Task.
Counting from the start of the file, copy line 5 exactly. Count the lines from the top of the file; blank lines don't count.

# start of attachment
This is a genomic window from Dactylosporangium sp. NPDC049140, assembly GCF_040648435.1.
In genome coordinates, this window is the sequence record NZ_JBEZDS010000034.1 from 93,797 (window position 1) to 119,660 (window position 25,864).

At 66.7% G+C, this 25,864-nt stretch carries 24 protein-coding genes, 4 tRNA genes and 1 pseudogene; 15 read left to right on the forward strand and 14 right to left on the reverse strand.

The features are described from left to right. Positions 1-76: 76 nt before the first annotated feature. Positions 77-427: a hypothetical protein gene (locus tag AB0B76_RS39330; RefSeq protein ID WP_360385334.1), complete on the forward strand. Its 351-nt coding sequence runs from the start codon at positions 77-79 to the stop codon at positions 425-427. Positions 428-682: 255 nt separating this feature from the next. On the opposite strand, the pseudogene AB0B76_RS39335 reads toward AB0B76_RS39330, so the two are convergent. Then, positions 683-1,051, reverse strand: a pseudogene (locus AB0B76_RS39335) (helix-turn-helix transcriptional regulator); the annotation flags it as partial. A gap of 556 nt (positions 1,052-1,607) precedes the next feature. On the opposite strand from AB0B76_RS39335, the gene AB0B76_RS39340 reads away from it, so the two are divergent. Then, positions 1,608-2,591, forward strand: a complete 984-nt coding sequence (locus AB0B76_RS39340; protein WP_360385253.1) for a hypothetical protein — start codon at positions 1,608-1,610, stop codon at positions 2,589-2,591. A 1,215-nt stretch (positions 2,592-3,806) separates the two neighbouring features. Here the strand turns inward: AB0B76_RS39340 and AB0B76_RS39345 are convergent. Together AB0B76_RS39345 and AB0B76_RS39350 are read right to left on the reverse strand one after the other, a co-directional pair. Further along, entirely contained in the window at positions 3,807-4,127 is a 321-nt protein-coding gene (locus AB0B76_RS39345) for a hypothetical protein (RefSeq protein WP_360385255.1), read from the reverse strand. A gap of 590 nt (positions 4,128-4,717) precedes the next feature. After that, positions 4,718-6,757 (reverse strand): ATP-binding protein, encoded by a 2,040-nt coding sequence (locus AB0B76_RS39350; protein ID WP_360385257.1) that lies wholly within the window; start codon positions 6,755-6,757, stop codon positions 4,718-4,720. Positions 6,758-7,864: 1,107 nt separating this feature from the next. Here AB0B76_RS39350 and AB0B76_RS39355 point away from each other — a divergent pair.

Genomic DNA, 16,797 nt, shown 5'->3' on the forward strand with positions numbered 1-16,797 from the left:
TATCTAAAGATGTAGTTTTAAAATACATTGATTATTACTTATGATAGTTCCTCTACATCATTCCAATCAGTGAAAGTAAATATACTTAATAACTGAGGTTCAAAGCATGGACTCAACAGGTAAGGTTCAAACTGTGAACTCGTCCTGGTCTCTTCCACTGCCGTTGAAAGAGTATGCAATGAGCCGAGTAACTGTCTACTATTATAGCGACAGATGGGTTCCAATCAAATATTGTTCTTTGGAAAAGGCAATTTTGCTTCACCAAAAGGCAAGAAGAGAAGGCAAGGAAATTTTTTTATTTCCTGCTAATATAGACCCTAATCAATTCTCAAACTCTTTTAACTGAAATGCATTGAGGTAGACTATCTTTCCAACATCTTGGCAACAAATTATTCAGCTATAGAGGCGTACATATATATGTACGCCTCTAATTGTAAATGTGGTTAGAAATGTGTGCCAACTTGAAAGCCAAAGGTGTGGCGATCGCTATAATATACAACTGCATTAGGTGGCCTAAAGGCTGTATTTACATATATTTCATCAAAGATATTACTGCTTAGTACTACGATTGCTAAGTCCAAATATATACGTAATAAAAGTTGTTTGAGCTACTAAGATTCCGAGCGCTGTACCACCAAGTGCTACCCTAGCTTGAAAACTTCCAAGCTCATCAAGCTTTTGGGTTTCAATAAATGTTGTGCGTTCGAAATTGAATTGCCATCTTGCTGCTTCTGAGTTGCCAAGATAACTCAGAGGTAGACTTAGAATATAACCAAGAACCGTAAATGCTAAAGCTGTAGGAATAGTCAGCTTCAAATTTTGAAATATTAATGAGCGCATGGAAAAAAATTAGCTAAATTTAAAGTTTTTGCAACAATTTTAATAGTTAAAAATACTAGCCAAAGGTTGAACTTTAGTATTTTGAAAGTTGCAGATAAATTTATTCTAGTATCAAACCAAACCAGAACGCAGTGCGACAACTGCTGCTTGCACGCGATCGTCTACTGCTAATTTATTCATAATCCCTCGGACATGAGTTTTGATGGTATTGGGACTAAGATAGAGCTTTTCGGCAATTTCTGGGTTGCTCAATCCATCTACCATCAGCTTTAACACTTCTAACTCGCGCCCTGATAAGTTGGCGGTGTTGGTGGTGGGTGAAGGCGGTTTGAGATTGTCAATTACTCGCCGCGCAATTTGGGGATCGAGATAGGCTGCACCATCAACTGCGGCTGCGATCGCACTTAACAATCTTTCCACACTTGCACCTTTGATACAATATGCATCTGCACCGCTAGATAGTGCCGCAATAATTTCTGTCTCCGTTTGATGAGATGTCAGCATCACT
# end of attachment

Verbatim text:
Genomic DNA, 16,797 nt, shown 5'->3' on the forward strand with positions numbered 1-16,797 from the left: